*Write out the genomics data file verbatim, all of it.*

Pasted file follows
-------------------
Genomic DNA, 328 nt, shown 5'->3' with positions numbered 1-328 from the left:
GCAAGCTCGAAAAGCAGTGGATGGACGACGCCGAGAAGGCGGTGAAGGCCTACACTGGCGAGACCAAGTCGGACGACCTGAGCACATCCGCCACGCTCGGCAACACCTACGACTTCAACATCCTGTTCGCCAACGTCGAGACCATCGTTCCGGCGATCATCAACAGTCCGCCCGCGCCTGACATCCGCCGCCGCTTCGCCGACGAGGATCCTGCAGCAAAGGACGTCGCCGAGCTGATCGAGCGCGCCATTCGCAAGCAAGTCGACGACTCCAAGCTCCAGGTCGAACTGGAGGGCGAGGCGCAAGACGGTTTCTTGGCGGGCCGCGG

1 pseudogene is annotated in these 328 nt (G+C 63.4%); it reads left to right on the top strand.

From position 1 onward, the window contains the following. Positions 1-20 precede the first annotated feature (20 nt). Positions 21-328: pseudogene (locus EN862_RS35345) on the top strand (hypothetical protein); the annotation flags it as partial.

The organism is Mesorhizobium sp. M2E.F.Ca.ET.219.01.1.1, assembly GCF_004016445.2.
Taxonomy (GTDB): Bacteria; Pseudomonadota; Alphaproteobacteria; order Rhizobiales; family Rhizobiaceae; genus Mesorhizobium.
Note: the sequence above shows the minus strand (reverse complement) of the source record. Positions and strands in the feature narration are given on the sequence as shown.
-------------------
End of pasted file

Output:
Genomic DNA, 328 nt, shown 5'->3' with positions numbered 1-328 from the left:
GCAAGCTCGAAAAGCAGTGGATGGACGACGCCGAGAAGGCGGTGAAGGCCTACACTGGCGAGACCAAGTCGGACGACCTGAGCACATCCGCCACGCTCGGCAACACCTACGACTTCAACATCCTGTTCGCCAACGTCGAGACCATCGTTCCGGCGATCATCAACAGTCCGCCCGCGCCTGACATCCGCCGCCGCTTCGCCGACGAGGATCCTGCAGCAAAGGACGTCGCCGAGCTGATCGAGCGCGCCATTCGCAAGCAAGTCGACGACTCCAAGCTCCAGGTCGAACTGGAGGGCGAGGCGCAAGACGGTTTCTTGGCGGGCCGCGG

1 pseudogene is annotated in these 328 nt (G+C 63.4%); it reads left to right on the top strand.

From position 1 onward, the window contains the following. Positions 1-20 precede the first annotated feature (20 nt). Positions 21-328: pseudogene (locus EN862_RS35345) on the top strand (hypothetical protein); the annotation flags it as partial.

The organism is Mesorhizobium sp. M2E.F.Ca.ET.219.01.1.1, assembly GCF_004016445.2.
Taxonomy (GTDB): Bacteria; Pseudomonadota; Alphaproteobacteria; order Rhizobiales; family Rhizobiaceae; genus Mesorhizobium.
Note: the sequence above shows the minus strand (reverse complement) of the source record. Positions and strands in the feature narration are given on the sequence as shown.